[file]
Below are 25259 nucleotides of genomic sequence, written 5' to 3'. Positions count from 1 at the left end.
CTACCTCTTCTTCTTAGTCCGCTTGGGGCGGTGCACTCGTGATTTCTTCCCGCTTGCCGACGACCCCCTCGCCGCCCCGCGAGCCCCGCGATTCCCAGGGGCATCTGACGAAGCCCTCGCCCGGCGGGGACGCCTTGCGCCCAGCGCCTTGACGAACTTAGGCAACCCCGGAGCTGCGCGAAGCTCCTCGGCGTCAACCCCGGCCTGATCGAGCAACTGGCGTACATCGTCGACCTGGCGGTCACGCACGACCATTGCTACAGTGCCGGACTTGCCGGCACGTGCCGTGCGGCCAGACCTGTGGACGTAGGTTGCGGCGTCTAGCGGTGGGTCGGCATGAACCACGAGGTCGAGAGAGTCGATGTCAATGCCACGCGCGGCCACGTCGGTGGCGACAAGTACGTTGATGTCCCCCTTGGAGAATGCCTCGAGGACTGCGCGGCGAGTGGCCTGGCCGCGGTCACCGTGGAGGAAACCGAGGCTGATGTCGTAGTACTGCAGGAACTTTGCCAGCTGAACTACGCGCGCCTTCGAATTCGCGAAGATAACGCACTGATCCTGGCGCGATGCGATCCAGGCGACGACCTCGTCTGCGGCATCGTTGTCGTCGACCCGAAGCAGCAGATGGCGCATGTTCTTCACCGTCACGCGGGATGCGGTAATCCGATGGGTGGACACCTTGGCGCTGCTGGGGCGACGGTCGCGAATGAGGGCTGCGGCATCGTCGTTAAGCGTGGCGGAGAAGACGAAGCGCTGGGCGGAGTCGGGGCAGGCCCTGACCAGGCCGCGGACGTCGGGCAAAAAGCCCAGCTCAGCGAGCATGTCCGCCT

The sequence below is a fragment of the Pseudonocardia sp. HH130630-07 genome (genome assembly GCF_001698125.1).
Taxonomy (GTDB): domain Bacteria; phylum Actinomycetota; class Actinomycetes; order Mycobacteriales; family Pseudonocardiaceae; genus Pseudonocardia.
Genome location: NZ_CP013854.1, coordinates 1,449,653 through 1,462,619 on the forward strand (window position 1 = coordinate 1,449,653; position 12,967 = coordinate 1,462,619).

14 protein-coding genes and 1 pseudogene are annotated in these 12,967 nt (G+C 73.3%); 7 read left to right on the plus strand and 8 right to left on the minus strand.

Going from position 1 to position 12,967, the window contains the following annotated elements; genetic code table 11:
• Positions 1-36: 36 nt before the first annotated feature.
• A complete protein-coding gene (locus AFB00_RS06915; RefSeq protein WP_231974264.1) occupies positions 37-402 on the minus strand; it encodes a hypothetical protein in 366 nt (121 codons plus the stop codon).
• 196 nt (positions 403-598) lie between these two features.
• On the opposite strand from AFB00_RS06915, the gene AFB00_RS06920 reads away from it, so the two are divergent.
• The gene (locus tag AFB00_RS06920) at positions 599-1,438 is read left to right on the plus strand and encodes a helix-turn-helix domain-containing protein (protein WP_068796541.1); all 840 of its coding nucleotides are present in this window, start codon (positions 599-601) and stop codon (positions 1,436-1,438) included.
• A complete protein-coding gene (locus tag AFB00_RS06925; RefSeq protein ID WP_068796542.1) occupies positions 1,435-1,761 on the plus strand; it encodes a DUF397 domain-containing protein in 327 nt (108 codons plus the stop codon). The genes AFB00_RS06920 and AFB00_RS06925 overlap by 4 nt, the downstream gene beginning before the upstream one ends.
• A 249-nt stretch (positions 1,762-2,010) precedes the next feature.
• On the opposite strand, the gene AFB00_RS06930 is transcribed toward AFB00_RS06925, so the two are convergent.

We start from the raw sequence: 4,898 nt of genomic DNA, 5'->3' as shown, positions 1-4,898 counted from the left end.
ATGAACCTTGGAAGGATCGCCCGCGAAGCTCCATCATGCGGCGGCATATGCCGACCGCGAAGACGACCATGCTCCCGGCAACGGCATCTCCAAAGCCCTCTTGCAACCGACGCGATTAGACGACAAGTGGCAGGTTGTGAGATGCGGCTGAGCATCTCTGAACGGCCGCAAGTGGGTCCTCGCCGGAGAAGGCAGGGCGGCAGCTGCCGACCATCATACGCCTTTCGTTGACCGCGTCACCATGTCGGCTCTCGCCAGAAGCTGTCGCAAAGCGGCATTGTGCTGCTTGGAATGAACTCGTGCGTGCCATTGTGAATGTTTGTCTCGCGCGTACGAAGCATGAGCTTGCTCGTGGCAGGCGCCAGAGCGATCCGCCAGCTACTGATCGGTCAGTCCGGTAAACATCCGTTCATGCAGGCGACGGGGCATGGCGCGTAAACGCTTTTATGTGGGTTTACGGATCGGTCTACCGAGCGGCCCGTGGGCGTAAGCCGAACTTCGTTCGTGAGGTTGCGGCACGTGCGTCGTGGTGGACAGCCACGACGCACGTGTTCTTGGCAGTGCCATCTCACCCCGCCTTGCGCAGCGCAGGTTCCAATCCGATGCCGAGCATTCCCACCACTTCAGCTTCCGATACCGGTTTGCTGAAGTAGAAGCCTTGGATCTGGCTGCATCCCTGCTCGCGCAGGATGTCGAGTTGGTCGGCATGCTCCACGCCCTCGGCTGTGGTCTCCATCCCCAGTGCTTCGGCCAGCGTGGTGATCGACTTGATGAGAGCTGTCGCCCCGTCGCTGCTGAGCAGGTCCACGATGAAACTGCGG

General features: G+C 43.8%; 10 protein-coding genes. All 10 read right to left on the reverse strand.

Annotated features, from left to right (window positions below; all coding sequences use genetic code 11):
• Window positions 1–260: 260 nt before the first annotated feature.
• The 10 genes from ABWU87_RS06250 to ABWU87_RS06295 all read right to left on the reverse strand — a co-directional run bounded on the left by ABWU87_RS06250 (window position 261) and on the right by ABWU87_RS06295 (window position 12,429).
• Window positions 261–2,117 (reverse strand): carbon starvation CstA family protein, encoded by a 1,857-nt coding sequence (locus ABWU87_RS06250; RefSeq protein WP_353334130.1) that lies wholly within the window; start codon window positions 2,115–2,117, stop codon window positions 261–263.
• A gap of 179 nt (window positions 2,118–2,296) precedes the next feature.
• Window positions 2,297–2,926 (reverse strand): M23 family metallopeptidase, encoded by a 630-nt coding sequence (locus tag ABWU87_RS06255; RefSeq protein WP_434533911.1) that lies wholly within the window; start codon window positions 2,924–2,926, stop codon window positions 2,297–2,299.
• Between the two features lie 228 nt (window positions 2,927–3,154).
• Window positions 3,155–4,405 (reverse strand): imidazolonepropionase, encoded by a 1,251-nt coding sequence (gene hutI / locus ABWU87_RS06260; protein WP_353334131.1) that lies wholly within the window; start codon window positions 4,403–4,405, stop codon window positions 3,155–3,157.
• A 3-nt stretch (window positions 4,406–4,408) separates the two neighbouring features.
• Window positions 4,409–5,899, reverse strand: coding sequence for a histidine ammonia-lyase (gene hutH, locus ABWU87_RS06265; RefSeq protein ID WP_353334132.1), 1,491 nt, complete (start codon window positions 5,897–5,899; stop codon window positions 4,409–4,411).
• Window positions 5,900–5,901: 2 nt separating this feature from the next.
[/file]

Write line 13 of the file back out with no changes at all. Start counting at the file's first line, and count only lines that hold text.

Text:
• A complete protein-coding gene (locus tag AFB00_RS06925; RefSeq protein ID WP_068796542.1) occupies positions 1,435-1,761 on the plus strand; it encodes a DUF397 domain-containing protein in 327 nt (108 codons plus the stop codon). The genes AFB00_RS06920 and AFB00_RS06925 overlap by 4 nt, the downstream gene beginning before the upstream one ends.